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Old 08-07-2009, 09:55 PM   #1
DixonBeer
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So i brewed a Red Ale extract kit today... Steeped the grains, boiled water, added extract and grain water, brought to a boil, added 1 oz. mt. hood hops and boiled for an hour...cooled my wort, filled my carboy and pitched my yeast.

Then i realize...the 2 oz. of Cascade finishing hops that shouldve been added right after the boil and brfore the cooling was still on the counter! I quickly popped the carboy open and popped them in....

Now they're just sadly floating along ontop...given that this was less than an hour ago, and i dropped the 2 oz. in about 5 mins after i pitched the yeast and corked it. Did i just create a completely different beer? Am i perfectly ok? Or Do i need to add something else?

Thanks in advance!

 
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Old 08-07-2009, 10:00 PM   #2
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You're dry-hopping... sort of. You might not get as much hoppy goodness as you would if you'd added those hops after fermentation (active fermentation apparently strips away some of the flavors of the dry hops.)

It'll be fine. Good, even. Possibly delicious.
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Old 08-07-2009, 10:08 PM   #3
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Quote:
Originally Posted by DixonBeer View Post
I know i'm leaving myself open to being ribbed here...but....
Don't worry...it's for her pleasure
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Old 08-07-2009, 10:13 PM   #4
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Considering an (Irish) Red doesn't typically have much in the way of aroma hops, I think you're creating something a little different. Of course you say your recipe calls for an addition at flame out so that's not really to the Irish style anyway. Don't worry too much about it. As long as you got your bittering hops in at the beginning then what you're making will definitely be drinkable. I'd rack it off the dry hop in a week or so.
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Old 08-08-2009, 12:13 AM   #5
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Two ounces of flame-out Cascades is strange for a Red. Although I've done one like that.

The hops will eventually sink as the ale ferments. Because you will lose some of the lighter hop oils the final results will be similar. This is one case where I'd recommend racking to a secondary as soon as the ferment is done. I don't like some of the flavors (AKA grassy) that I've gotten with long dry hopping times.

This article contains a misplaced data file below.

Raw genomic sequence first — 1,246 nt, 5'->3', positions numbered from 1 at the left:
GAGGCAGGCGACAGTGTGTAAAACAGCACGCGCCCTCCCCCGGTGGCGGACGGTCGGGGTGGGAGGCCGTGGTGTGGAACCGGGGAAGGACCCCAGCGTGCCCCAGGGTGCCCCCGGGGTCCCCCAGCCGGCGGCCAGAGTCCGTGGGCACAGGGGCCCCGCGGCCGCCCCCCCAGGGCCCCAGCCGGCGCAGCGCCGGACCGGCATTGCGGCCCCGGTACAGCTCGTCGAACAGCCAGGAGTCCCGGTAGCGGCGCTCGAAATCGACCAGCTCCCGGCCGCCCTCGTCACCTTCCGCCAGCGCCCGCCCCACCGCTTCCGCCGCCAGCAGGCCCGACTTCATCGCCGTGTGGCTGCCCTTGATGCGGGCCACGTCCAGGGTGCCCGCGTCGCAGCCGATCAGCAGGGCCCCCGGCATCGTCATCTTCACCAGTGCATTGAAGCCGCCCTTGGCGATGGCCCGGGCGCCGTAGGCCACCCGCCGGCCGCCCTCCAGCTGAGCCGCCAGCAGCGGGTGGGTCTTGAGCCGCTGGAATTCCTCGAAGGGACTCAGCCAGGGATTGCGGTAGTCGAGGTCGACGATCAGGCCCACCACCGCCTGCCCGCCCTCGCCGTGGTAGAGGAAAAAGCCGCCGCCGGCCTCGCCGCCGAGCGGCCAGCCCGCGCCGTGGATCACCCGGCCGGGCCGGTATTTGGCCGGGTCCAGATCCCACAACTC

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Old 08-08-2009, 12:33 AM   #6
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Quote:
Originally Posted by david_42 View Post
This is one case where I'd recommend racking to a secondary as soon as the ferment is done. I don't like some of the flavors (AKA grassy) that I've gotten with long dry hopping times.
Or if you're like me, you won't worry about that. I likes me some grassy flavors and aromas. It's all up to you.

I'll go out on a limb and predict that you will have beer in the end, it will be good and you'll like it.
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Old 08-08-2009, 05:41 AM   #7
DixonBeer
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Thanks alot you guys i'll keep everone updated!

Btw...i just got home from work (7 Hours after yeast pitching) and my airlock is completely clogged and my carboy sounds like an over-active pressure cooker!

 
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Old 08-08-2009, 06:09 AM   #8
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Sounds like you need a blow-off tube. Be very careful removing the airlock. There could be considerable pressure behind it.
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Old 08-08-2009, 06:12 AM   #9
weirdboy
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Yeah I don't think Fingers really stressed the second part enough. I have had more than my share of attempting to pull out a clogged airlock resulting in a beer-covered ceiling.


I would just use aluminum foil or plastic wrap in lieu of an airlock or blow-off tube, but I know many people seem to disagree with this practice.

 
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Old 08-08-2009, 06:14 AM   #10
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^^^

Definitely...there's a reason I have a recipe called 'Pop Top'
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